Race ReportSewell Commission Couldn’t Find Something It Wasn’t Looking For
The methodology used by the Commission on Racial and Ethnic Disparities excluded the possibility of finding that differences in outcomes are the result of race, says Jonathan Portes
Fifteen years ago, when I was Chief Economist at the Department for Work and Pensions, I proposed that it fund a ‘field experiment’ test for racial discrimination in hiring, where researchers examine whether otherwise identical (fictional) CVs will get different response rates from employers depending on the ethnic identity of the name attached to the CV.
Two ministers refused to sign-off on the research, on the grounds of the political sensitivity both of the methodology and the potential findings. A third approved it, observing “I’m going to regret this, aren’t I?”.
The research – a chart from which features in the recent report of the Commission on Racial and Ethnic Disparities – found clear and incontrovertible evidence of high levels of direct discrimination against applicants from ethnic minority backgrounds, whether deliberate or unconscious. Subsequent research, some as recent as a year ago, has confirmed its findings.
The politicisation of research relating to racism in the UK – and alongside that, attempts to distort or minimise it – is nothing new. A lot of ink has been spilled over the Commission’s report, in particular its supposed conclusion that “the UK is not institutionally racist”. In fact, not only did the report itself not say that, it is not even clear what such a claim would even mean: a country is not an institution.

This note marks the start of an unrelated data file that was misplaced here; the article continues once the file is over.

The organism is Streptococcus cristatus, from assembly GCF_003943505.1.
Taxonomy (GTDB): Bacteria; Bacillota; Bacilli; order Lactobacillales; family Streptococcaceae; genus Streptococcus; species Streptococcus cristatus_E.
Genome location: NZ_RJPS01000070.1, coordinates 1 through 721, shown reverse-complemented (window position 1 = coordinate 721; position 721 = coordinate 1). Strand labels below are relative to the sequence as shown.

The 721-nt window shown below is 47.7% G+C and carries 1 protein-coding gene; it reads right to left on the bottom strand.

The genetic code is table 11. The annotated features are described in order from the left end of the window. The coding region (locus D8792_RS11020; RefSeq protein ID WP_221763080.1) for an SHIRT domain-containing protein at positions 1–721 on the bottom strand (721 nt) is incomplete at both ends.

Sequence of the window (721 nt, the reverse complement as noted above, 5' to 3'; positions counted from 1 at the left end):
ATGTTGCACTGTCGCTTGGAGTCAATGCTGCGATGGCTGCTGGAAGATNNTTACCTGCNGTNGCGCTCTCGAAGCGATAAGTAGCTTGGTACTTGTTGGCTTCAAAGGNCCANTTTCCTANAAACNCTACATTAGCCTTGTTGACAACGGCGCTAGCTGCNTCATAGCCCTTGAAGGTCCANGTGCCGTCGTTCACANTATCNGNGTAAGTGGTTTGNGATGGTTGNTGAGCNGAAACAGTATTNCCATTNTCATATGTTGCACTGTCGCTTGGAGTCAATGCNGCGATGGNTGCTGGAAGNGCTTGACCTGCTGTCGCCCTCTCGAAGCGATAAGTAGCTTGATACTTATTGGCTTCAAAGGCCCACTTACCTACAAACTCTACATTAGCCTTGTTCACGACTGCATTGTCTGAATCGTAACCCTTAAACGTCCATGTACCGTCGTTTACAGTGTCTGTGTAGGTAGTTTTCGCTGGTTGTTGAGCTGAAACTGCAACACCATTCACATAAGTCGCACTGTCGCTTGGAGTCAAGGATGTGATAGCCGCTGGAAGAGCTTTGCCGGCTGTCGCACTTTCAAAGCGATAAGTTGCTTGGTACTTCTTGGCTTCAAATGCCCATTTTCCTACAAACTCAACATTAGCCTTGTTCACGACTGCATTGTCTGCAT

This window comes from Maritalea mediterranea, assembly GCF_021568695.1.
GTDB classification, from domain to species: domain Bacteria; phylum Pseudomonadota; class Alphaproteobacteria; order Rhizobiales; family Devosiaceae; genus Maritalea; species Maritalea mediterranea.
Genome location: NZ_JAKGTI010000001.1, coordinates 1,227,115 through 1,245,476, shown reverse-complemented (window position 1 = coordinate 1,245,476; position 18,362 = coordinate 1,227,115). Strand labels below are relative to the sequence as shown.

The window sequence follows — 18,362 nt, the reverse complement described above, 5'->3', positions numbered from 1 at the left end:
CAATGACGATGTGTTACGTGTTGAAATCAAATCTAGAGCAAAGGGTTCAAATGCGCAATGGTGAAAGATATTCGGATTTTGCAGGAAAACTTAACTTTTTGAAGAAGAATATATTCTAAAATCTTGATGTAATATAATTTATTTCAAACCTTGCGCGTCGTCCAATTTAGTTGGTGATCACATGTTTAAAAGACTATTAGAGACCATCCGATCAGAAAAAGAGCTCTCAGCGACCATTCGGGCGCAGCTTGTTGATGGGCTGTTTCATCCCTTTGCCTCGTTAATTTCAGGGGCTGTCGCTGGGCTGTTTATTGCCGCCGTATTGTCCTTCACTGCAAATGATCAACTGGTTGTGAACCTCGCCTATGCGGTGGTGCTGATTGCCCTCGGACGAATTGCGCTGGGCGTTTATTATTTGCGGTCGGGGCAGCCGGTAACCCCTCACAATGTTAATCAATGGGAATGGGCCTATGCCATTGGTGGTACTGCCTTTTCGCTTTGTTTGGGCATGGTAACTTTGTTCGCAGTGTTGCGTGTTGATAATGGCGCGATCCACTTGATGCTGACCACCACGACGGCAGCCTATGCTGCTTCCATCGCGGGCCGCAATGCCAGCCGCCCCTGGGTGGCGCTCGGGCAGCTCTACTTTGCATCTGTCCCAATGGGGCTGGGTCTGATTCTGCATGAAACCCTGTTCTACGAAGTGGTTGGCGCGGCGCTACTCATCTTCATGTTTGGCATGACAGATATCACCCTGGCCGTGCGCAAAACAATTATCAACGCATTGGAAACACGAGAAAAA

This led to some amusing contradictions. Legatum Institute researcher and regular Daily Mail columnist Matthew Goodwin, eager to hype the report, joyfully tweeted that the “UK is not institutionally racist: New evidence-based report”. He then repeated this obviously nonsensical claim, only to be left high and dry by Samir Shah, one of the Commission’s members, who wrote: “It was determined that the Commission had said institutional racism did not exist… Did these people bother to read the report?”. Evidently not Goodwin or other excitable commentators.
But this somewhat confected dispute is a distraction from the more substantive problems with the report. These relate to its argument on the crucial issue it was set up to address: what causes “racial disparities”, or differences in outcomes, in terms of health, education, employment and more between people of different ethnicities?
It is here that the Commission, in its effort to avoid one statistical trap, falls directly into several others.
Correlation is not causation: different outcomes for different groups do not, in themselves, reveal that group membership is the key or only driver. For example, ethnic minorities are younger, on average, than white Britons. It is not surprising, therefore, that their crude mortality rates are lower.